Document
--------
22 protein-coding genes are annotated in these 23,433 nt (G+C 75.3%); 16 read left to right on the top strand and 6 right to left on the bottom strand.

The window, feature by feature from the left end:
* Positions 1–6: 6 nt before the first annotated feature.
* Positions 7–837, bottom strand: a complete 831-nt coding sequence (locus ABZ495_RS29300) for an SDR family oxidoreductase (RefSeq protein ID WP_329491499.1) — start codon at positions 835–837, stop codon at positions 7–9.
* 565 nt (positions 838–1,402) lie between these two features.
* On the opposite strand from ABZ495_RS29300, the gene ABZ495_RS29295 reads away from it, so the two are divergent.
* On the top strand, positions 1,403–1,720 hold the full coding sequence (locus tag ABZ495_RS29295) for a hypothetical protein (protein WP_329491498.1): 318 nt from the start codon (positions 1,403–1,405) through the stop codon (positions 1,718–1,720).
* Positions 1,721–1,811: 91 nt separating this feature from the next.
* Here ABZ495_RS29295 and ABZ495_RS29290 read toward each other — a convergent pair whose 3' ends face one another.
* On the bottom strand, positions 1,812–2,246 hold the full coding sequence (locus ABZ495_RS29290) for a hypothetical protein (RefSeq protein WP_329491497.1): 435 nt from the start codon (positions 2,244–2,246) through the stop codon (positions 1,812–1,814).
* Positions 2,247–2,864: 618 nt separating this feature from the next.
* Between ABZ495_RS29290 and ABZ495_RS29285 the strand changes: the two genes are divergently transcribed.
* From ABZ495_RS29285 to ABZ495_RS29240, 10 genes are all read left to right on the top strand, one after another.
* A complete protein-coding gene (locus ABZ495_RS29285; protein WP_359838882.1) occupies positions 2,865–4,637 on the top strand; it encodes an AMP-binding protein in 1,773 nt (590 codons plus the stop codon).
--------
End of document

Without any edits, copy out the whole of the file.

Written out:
22 protein-coding genes are annotated in these 23,433 nt (G+C 75.3%); 16 read left to right on the top strand and 6 right to left on the bottom strand.

The window, feature by feature from the left end:
* Positions 1–6: 6 nt before the first annotated feature.
* Positions 7–837, bottom strand: a complete 831-nt coding sequence (locus ABZ495_RS29300) for an SDR family oxidoreductase (RefSeq protein ID WP_329491499.1) — start codon at positions 835–837, stop codon at positions 7–9.
* 565 nt (positions 838–1,402) lie between these two features.
* On the opposite strand from ABZ495_RS29300, the gene ABZ495_RS29295 reads away from it, so the two are divergent.
* On the top strand, positions 1,403–1,720 hold the full coding sequence (locus tag ABZ495_RS29295) for a hypothetical protein (protein WP_329491498.1): 318 nt from the start codon (positions 1,403–1,405) through the stop codon (positions 1,718–1,720).
* Positions 1,721–1,811: 91 nt separating this feature from the next.
* Here ABZ495_RS29295 and ABZ495_RS29290 read toward each other — a convergent pair whose 3' ends face one another.
* On the bottom strand, positions 1,812–2,246 hold the full coding sequence (locus ABZ495_RS29290) for a hypothetical protein (RefSeq protein WP_329491497.1): 435 nt from the start codon (positions 2,244–2,246) through the stop codon (positions 1,812–1,814).
* Positions 2,247–2,864: 618 nt separating this feature from the next.
* Between ABZ495_RS29290 and ABZ495_RS29285 the strand changes: the two genes are divergently transcribed.
* From ABZ495_RS29285 to ABZ495_RS29240, 10 genes are all read left to right on the top strand, one after another.
* A complete protein-coding gene (locus ABZ495_RS29285; protein WP_359838882.1) occupies positions 2,865–4,637 on the top strand; it encodes an AMP-binding protein in 1,773 nt (590 codons plus the stop codon).